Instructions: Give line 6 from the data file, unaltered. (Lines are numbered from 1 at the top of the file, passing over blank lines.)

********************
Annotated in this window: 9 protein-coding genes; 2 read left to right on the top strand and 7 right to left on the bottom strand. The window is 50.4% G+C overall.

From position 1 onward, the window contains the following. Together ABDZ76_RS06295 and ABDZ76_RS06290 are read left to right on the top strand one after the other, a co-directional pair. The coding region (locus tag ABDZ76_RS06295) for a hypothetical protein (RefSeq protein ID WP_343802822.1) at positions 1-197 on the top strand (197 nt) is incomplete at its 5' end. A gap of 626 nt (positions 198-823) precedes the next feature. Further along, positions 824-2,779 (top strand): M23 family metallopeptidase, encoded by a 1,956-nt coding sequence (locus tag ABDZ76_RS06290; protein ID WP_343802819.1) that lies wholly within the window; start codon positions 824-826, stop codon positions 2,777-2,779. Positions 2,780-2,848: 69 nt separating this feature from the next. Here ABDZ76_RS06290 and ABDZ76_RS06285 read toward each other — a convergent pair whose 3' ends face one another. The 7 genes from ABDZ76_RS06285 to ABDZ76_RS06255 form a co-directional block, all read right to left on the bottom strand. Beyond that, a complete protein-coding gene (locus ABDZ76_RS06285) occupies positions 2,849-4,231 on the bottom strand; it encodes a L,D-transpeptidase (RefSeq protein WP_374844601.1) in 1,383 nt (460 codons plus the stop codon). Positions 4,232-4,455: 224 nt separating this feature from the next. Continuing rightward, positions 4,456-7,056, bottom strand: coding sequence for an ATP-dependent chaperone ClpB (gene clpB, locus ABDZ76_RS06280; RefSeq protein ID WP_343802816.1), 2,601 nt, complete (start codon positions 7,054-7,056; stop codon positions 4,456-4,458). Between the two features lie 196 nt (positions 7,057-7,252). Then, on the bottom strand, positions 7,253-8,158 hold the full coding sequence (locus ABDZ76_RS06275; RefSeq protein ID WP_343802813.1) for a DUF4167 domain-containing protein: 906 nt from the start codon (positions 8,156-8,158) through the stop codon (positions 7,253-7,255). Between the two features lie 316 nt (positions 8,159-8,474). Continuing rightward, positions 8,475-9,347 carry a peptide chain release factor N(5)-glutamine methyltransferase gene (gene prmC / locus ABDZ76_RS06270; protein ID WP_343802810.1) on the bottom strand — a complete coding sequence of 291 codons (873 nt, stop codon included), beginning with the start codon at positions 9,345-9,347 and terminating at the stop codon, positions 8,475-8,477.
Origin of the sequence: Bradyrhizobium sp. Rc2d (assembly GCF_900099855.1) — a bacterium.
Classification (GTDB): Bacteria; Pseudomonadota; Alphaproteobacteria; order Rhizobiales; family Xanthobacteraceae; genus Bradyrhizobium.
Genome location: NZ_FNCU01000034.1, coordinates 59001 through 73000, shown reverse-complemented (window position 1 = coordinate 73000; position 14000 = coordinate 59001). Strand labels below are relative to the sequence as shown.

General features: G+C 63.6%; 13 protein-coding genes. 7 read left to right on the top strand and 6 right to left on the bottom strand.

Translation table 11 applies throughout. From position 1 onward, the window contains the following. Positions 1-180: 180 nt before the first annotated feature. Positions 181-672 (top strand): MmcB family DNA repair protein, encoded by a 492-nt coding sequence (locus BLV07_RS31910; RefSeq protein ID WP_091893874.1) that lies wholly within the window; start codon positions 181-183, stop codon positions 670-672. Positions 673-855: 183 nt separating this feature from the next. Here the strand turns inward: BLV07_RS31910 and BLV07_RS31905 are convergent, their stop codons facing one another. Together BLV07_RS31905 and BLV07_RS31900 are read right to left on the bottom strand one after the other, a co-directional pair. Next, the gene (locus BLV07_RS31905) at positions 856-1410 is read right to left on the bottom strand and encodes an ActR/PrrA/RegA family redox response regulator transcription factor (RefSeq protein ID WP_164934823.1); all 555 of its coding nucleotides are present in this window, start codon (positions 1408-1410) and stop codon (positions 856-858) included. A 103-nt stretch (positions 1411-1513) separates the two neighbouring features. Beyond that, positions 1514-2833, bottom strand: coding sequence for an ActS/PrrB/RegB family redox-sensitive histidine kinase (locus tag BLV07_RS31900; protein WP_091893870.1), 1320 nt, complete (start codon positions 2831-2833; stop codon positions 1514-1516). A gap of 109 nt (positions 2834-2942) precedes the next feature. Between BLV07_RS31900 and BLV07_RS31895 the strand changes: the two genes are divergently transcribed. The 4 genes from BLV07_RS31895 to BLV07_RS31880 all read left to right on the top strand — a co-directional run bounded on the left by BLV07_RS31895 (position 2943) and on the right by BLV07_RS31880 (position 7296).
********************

General features: G+C 63.6%; 13 protein-coding genes. 7 read left to right on the top strand and 6 right to left on the bottom strand.